Wage and hour law in California is very technical. Federal law regulates many aspects of it, but California law regulates those areas that federal law does not. Additionally, in most cases, even in areas already regulated by Congress, California law provides more protections for workers. Thus, in most cases, California’s more worker friendly laws will apply. In addition, some cities in California have still more worker friendly laws than even California does. For instance, in San Diego, the city gives workers a higher minimum wage and more sick leave. In a few years, the California minimum wage will probably be greater than the San Diego minimum wage, but as of 2016 and into the immediate future, it does not. Both employers and employees should be aware of the differences among, and interplay with, federal, state, and local laws.
The overlap of federal, state, and local laws is confusing. However, the confusion gets worse because the legislatures at all levels pass new employment laws or change old ones. Read our blog posts about yearly changes in the law. How can a well-meaning employer keep up with the changes? One way is to call us to discuss how the changes in employment laws affects you. Even then, you sometimes find yourself facing a Labor Commissioner (DLSE) claim, a claim before another government agency, or law suit. We help with those situations too.
Employees in San Diego and California, Know Your Rights!
You work hard for your company. Now, your employer has failed to compensate you for your work. It is a slap in the face. Even more importantly, it is against the law.
At Employment Law Office of Ward Heinrichs, our California wage and hour law attorneys spend most of their time litigating and resolving wage and hour disputes. We are a class action employment law firm that helps employees form classes and bring wage and hour claims against unlawful employment practices.
We at Employment Law Office of Ward Heinrichs understand the California and federal employment laws. We also understand the practical realities of the workplace and how technical wage and hour violations show up at work, damaging individuals and groups of employees. We use this knowledge to develop a case strategy that will help you get the best recovery in the least amount of time. We want to see you paid fairly for the work you did, and we want to see it happen as soon as possible.
Were you paid less than California’s minimum wage? California’s minimum hourly wage as of 2017 is $10.50 per hour for employers who employ more than 25 employees. In 2018 it will increase for all California employers. By 2023 it will reach $15.00 per hour for all employers. Those increases may also affect certain commission plans and will affect the minimum salary level of exempt employees. If you did not receive the lawful rate of pay, you have a right to demand it. The scheduled increases of the California minimum wage are below.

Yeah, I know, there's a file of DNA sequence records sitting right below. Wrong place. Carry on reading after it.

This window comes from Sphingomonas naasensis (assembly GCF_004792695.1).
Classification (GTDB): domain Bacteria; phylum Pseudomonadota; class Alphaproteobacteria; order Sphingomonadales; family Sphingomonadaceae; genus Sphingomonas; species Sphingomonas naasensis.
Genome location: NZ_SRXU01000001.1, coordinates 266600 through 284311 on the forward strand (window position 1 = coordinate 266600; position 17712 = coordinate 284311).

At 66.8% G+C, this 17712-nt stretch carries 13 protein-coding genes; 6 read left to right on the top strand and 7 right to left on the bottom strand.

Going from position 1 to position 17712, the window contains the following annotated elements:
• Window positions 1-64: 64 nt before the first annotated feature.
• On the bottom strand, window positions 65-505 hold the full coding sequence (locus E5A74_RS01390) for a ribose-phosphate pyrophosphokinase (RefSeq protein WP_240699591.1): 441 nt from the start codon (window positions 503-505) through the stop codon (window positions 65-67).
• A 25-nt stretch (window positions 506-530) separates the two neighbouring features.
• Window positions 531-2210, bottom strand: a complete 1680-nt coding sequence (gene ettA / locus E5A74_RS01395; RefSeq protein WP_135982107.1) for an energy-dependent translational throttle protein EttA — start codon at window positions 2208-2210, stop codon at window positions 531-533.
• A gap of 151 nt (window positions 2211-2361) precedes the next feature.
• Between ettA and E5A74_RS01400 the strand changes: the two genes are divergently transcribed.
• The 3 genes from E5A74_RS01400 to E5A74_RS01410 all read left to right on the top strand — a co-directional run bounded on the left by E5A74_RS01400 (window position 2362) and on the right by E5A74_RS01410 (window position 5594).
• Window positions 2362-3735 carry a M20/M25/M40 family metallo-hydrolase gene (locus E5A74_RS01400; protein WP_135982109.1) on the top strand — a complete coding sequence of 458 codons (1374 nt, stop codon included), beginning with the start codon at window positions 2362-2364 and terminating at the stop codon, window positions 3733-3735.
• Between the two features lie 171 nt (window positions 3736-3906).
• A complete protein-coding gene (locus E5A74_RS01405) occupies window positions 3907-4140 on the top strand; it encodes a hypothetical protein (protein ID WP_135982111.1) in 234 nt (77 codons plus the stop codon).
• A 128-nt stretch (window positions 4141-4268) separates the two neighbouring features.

Did you know you are also entitled to be compensated for show-up time (the time it took waiting around to see if there was work to do), the time it took to change into your required work uniform, and the time it took to drive from one office to the next?
Future Increases in the California Minimum Wage
For employers who employ at least 26 employees:
1. On January 1, 2017, the minimum wage will increase to $10.50 per hour.
2. On January 1, 2018, the minimum wage will increase to $11 per hour.
3. On January 1, 2019, the minimum wage will increase to $12 per hour.
4. On January 1, 2020, the minimum wage will increase to $13 per hour.
5. On January 1, 2021, the minimum wage will increase to $14 per hour.
6. On January 1, 2022, the minimum wage will increase to $15 per hour.
For all other employers, the minimum wage will increase on this schedule:
1. On January 1, 2018, the minimum wage will increase to $10.50 per hour.
2. On January 1, 2019, the minimum wage will increase to $11 per hour.
3. On January 1, 2020, the minimum wage will increase to $12 per hour.
4. On January 1, 2021, the minimum wage will increase to $13 per hour.
5. On January 1, 2022, the minimum wage will increase to $14 per hour.
6. On January 1, 2023, the minimum wage will increase to $15 per hour.
Fighting Against Illegal Employment Practices
Employers frequently intimidate, threaten or coerce employees to work off-the-clock, skip lunch, and take other measures designed to improve the employer’s bottom line. Do not accept this treatment or let it continue. Chances are you are not the only one who is affected. Our California employment law attorneys will help you determine who else is experiencing the same treatment and, when possible, start a class action against your employer and your employer’s illegal policies.
You may think you don’t have the leverage necessary to fight your employer. You may worry about losing your job. You may even worry about the cost of litigation. Let our lawyers take some of that worry away. Contact us to arrange a free and confidential consultation today. We represent clients throughout California, including clients in the Inland Empire, northern California, San Diego and Los Angeles.
Initial consultations are always free.
For more information, you can contact us at: 858-292-0792